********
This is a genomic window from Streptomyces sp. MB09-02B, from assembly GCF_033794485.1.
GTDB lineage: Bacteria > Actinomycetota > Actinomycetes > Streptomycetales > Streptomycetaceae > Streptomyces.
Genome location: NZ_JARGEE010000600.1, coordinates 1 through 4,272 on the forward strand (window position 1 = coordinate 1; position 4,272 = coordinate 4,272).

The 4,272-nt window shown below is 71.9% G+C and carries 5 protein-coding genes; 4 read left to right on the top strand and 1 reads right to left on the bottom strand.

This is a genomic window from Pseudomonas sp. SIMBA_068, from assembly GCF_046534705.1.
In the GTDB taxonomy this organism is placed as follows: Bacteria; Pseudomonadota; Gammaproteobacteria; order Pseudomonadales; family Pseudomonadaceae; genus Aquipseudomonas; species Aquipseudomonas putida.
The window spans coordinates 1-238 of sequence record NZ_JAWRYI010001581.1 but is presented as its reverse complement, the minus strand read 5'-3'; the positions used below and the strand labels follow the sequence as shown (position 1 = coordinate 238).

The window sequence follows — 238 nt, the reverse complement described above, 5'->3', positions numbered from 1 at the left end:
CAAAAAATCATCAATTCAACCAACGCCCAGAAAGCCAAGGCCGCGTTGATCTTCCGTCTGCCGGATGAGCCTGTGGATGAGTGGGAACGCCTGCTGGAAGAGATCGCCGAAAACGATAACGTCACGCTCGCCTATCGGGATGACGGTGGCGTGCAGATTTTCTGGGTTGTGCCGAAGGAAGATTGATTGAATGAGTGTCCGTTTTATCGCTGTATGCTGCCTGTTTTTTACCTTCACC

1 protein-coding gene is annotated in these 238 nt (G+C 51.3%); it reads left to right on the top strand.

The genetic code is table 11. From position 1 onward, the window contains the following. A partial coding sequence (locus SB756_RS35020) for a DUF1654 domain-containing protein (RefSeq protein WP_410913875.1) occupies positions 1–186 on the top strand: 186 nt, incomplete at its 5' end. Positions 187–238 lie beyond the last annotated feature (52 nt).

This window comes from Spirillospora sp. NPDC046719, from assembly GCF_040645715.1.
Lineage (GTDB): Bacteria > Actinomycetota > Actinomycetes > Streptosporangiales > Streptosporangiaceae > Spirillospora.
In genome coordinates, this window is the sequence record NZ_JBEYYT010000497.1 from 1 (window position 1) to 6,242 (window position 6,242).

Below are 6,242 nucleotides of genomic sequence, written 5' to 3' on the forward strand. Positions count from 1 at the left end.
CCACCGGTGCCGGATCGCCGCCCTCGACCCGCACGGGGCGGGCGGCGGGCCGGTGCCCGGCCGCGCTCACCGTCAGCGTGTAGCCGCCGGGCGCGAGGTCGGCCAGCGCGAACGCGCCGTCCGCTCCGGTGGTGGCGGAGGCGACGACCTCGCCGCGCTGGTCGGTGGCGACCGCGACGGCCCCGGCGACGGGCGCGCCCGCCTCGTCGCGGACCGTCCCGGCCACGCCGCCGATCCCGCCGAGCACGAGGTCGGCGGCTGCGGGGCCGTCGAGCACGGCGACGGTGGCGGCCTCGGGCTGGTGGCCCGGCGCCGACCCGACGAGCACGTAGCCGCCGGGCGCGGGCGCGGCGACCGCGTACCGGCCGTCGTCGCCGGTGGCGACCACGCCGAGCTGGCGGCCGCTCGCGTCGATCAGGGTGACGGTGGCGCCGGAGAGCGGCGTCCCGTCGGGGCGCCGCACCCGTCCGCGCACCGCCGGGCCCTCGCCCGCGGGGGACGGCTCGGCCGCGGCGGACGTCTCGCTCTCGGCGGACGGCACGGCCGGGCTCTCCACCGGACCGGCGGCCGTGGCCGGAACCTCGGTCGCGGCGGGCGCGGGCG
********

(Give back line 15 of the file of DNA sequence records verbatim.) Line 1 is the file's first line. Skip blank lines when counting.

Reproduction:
Below are 6,242 nucleotides of genomic sequence, written 5' to 3' on the forward strand. Positions count from 1 at the left end.